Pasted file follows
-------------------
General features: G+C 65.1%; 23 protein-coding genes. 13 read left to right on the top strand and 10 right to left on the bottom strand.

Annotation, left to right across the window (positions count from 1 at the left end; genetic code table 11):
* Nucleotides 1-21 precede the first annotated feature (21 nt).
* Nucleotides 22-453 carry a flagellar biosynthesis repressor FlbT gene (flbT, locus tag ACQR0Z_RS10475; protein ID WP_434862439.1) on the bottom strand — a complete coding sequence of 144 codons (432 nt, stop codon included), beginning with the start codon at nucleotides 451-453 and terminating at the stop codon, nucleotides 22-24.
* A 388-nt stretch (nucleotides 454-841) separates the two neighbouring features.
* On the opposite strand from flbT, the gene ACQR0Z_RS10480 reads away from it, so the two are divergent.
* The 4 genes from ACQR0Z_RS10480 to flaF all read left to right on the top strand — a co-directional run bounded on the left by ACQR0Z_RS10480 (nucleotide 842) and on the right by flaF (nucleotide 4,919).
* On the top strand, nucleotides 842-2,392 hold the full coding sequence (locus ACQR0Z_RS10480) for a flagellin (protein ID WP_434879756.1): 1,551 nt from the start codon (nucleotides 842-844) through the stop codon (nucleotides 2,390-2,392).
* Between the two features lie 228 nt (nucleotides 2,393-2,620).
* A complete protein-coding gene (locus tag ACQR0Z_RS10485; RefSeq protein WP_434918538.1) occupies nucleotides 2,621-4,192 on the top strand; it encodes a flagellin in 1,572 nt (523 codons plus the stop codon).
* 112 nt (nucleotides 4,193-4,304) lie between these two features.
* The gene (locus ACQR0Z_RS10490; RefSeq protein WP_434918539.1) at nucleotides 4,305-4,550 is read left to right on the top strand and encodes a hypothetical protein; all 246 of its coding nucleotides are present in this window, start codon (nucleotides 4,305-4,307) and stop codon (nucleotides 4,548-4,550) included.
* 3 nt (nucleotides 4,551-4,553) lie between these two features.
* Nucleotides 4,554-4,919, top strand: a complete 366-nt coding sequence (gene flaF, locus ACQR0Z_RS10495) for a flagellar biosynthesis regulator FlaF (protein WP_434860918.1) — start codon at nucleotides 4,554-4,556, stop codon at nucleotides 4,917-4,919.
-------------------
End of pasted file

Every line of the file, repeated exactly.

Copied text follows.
General features: G+C 65.1%; 23 protein-coding genes. 13 read left to right on the top strand and 10 right to left on the bottom strand.

Annotation, left to right across the window (positions count from 1 at the left end; genetic code table 11):
* Nucleotides 1-21 precede the first annotated feature (21 nt).
* Nucleotides 22-453 carry a flagellar biosynthesis repressor FlbT gene (flbT, locus tag ACQR0Z_RS10475; protein ID WP_434862439.1) on the bottom strand — a complete coding sequence of 144 codons (432 nt, stop codon included), beginning with the start codon at nucleotides 451-453 and terminating at the stop codon, nucleotides 22-24.
* A 388-nt stretch (nucleotides 454-841) separates the two neighbouring features.
* On the opposite strand from flbT, the gene ACQR0Z_RS10480 reads away from it, so the two are divergent.
* The 4 genes from ACQR0Z_RS10480 to flaF all read left to right on the top strand — a co-directional run bounded on the left by ACQR0Z_RS10480 (nucleotide 842) and on the right by flaF (nucleotide 4,919).
* On the top strand, nucleotides 842-2,392 hold the full coding sequence (locus ACQR0Z_RS10480) for a flagellin (protein ID WP_434879756.1): 1,551 nt from the start codon (nucleotides 842-844) through the stop codon (nucleotides 2,390-2,392).
* Between the two features lie 228 nt (nucleotides 2,393-2,620).
* A complete protein-coding gene (locus tag ACQR0Z_RS10485; RefSeq protein WP_434918538.1) occupies nucleotides 2,621-4,192 on the top strand; it encodes a flagellin in 1,572 nt (523 codons plus the stop codon).
* 112 nt (nucleotides 4,193-4,304) lie between these two features.
* The gene (locus ACQR0Z_RS10490; RefSeq protein WP_434918539.1) at nucleotides 4,305-4,550 is read left to right on the top strand and encodes a hypothetical protein; all 246 of its coding nucleotides are present in this window, start codon (nucleotides 4,305-4,307) and stop codon (nucleotides 4,548-4,550) included.
* 3 nt (nucleotides 4,551-4,553) lie between these two features.
* Nucleotides 4,554-4,919, top strand: a complete 366-nt coding sequence (gene flaF, locus ACQR0Z_RS10495) for a flagellar biosynthesis regulator FlaF (protein WP_434860918.1) — start codon at nucleotides 4,554-4,556, stop codon at nucleotides 4,917-4,919.